Indianapolis Doctor Charged with Unlawfully Dispensing
NOV 17 -- (Indianapolis) A medical doctor with an office in Broad Ripple, Indiana was sentenced to six years (72 months) federal imprisonment by U. S. District Chief Judge David F. Hamilton on November 12, 2008. The sentencing of Dr. Adolfo P. Hernandez, 67, of Noblesville, is the result of his guilty plea to unlawfully dispensing Oxycodone, a Schedule II controlled substance, outside the scope of professional practice and not for a legitimate medical purpose.
Oxycodone is a central nervous system depressant and is often prescribed for pain management. Trade name Oxycodone products include Oxycotin, Percocet, Percodan and Tylox. Abuse of Oxycodone may lead to dependence and tolerance, and acute overdose of Oxycodone can produce severe respiratory depression, skeletal muscle flaccidity, cold and clammy skin, reduction in blood pressure and heart rate, coma, respiratory arrest, and death.
Hernandez, a licensed medical physician in the State of Indiana, dispensed Oxycodone outside the scope of his professional practice and not for a legitimate medical purpose from December 2007 through March of 2008. Hernandez admitted to writing prescriptions to individuals when there was no legitimate medical need to do so. The case against Hernandez was the result of a thirteen-month long investigation by the Drug Enforcement Administration and Indianapolis Metropolitan Drug Task Force. Over the course of the investigation, undercover officers posed as patients who met with Hernandez to get prescriptions for pain killing medication. The covertly recorded undercover meetings showed that Hernandez met with the undercover officers and wrote prescriptions for Oxycodone and Xanax after the officers paid him $125 in cash. Hernandez wrote the prescriptions without performing any medical examinations.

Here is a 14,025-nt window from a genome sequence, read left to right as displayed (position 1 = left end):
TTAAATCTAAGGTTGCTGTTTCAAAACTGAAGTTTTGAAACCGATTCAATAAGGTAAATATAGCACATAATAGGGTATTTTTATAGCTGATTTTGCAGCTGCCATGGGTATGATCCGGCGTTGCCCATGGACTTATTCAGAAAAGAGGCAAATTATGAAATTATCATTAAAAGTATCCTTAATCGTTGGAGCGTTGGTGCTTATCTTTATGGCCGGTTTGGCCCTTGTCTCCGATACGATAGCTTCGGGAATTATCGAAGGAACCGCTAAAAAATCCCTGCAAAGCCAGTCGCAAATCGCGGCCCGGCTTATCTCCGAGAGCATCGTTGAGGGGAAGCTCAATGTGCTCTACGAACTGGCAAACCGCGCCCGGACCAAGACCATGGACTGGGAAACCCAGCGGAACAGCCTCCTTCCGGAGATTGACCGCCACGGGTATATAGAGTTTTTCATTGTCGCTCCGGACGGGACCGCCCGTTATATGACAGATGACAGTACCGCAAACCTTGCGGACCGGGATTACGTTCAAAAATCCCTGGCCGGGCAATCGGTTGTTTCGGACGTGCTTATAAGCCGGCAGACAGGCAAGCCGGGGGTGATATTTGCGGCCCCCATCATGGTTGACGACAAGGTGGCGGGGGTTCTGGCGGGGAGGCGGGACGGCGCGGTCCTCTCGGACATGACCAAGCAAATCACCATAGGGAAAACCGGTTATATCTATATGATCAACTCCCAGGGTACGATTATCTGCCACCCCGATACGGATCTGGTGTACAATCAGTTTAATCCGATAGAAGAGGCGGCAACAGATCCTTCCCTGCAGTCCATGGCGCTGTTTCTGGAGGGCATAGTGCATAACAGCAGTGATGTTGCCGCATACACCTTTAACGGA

“The abuse of highly addictive pain killers like Oxycodone is a problem that continues to plague our society,” stated Gary G. Olenkiewicz, Special Agent in Charge of the DEA’s Chicago Field Division which covers the state of Indiana. “When a doctor prescribes addictive narcotics outside the scope of their medical professional practice, especially without examining a patient, they are illegally dealing drugs just like a street dealer. The DEA continues to be committed to work with our federal, state and local counterparts to bring these rogue doctors to justice.”
In addition to writing prescriptions to undercover police officers, Hernandez also wrote prescriptions for individuals who resided in Science Hill, Kentucky, and Somerset, Kentucky which is 250 miles from Indianapolis.
Assistant United States Attorney Barry D. Glickman, who prosecuted the case for the government, said the Chief Judge Hamilton also imposed 6 years supervised release following Hernandez’ release from imprisonment. Hernandez’ Indiana medical license is currently suspended, pending resolution of this case.